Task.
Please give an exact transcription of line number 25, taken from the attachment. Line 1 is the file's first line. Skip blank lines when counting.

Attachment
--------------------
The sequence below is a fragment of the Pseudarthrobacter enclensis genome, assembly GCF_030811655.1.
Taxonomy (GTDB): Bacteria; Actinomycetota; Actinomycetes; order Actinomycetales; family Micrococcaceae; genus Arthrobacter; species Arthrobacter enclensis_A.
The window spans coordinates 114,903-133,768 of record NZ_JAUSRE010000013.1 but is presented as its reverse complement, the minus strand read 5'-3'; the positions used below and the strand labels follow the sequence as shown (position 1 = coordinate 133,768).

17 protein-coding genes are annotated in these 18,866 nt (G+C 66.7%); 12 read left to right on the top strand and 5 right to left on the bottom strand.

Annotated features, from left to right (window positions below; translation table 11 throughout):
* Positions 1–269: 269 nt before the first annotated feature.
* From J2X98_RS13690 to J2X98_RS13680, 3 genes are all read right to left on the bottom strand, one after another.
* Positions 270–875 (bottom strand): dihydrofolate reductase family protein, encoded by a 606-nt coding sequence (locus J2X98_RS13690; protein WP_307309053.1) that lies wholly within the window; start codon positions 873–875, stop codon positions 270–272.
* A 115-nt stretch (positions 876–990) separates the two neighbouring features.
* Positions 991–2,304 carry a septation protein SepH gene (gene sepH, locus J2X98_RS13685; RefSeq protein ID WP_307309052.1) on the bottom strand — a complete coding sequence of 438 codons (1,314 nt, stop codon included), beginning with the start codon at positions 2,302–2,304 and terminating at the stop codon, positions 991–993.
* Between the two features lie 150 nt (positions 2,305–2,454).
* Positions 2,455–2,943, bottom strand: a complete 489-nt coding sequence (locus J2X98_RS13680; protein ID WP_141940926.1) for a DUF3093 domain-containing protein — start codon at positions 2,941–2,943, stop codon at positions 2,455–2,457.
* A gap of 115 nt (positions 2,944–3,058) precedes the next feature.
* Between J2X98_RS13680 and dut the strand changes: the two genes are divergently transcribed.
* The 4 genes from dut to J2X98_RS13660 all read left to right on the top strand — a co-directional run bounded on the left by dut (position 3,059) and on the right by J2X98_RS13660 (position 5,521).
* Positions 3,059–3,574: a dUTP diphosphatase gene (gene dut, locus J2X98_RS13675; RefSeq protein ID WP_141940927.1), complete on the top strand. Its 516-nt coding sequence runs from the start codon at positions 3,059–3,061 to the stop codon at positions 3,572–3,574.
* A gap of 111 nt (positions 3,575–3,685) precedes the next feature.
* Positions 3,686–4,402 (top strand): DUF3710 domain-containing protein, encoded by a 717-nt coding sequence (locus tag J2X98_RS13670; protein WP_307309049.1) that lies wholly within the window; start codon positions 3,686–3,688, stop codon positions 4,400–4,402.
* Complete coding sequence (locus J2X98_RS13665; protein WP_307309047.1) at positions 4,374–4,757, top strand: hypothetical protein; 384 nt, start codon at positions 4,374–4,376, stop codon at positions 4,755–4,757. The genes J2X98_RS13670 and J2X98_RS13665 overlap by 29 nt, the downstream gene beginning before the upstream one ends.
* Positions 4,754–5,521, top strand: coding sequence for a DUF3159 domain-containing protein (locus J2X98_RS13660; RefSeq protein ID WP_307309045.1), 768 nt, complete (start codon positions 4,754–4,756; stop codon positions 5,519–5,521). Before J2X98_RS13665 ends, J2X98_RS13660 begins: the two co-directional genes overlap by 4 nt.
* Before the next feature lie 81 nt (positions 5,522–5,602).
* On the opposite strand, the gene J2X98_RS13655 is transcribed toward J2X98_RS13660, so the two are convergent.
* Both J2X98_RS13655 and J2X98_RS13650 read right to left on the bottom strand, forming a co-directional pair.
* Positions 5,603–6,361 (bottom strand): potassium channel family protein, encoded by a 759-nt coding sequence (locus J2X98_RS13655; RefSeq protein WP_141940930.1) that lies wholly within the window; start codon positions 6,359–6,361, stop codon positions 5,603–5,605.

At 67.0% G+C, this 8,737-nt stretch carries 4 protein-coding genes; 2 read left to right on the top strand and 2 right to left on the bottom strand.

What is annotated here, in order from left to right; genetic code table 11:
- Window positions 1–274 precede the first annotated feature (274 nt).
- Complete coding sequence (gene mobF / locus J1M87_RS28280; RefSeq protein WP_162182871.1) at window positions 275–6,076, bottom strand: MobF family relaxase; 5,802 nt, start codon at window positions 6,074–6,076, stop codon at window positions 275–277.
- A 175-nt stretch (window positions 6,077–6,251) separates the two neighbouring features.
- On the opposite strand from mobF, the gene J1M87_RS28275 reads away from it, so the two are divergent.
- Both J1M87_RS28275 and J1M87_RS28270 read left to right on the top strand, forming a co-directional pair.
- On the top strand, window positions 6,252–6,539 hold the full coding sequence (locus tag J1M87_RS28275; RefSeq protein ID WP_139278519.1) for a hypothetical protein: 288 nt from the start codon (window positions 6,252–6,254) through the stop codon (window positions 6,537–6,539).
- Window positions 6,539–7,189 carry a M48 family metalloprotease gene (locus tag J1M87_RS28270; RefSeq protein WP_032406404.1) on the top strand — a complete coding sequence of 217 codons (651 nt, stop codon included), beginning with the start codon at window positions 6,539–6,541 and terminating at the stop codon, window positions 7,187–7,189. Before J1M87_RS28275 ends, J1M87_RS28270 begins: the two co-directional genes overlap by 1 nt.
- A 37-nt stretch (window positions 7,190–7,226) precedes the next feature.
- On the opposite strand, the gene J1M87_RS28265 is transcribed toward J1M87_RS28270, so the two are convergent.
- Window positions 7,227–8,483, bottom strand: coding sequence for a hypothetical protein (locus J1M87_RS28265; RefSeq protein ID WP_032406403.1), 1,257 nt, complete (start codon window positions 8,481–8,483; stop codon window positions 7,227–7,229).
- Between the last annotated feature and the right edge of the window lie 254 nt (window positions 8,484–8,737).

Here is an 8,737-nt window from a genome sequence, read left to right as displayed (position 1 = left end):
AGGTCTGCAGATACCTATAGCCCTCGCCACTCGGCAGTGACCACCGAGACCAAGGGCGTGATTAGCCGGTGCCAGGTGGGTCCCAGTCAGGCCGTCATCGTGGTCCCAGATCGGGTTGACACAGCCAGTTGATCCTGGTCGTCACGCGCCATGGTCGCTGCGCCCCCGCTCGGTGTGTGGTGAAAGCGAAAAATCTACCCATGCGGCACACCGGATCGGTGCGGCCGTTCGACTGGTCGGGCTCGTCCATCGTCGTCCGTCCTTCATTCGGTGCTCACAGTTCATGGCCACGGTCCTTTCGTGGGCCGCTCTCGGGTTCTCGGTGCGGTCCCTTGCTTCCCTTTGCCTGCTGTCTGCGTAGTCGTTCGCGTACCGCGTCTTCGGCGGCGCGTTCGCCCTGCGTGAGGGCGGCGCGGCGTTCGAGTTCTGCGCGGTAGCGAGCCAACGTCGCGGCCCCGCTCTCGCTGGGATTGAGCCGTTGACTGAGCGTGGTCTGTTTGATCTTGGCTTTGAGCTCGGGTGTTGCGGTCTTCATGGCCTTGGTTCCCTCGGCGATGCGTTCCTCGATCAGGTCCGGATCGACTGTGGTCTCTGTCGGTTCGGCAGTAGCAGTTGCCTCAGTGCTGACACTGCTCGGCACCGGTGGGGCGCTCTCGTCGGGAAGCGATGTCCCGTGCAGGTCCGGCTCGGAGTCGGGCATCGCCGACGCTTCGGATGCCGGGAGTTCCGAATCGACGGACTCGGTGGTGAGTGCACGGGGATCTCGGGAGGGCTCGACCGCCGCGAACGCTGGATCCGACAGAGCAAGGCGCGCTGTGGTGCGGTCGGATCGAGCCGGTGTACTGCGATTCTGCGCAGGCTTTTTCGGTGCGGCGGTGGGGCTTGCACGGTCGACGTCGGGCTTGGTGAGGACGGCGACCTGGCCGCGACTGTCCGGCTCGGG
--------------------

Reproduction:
At 67.0% G+C, this 8,737-nt stretch carries 4 protein-coding genes; 2 read left to right on the top strand and 2 right to left on the bottom strand.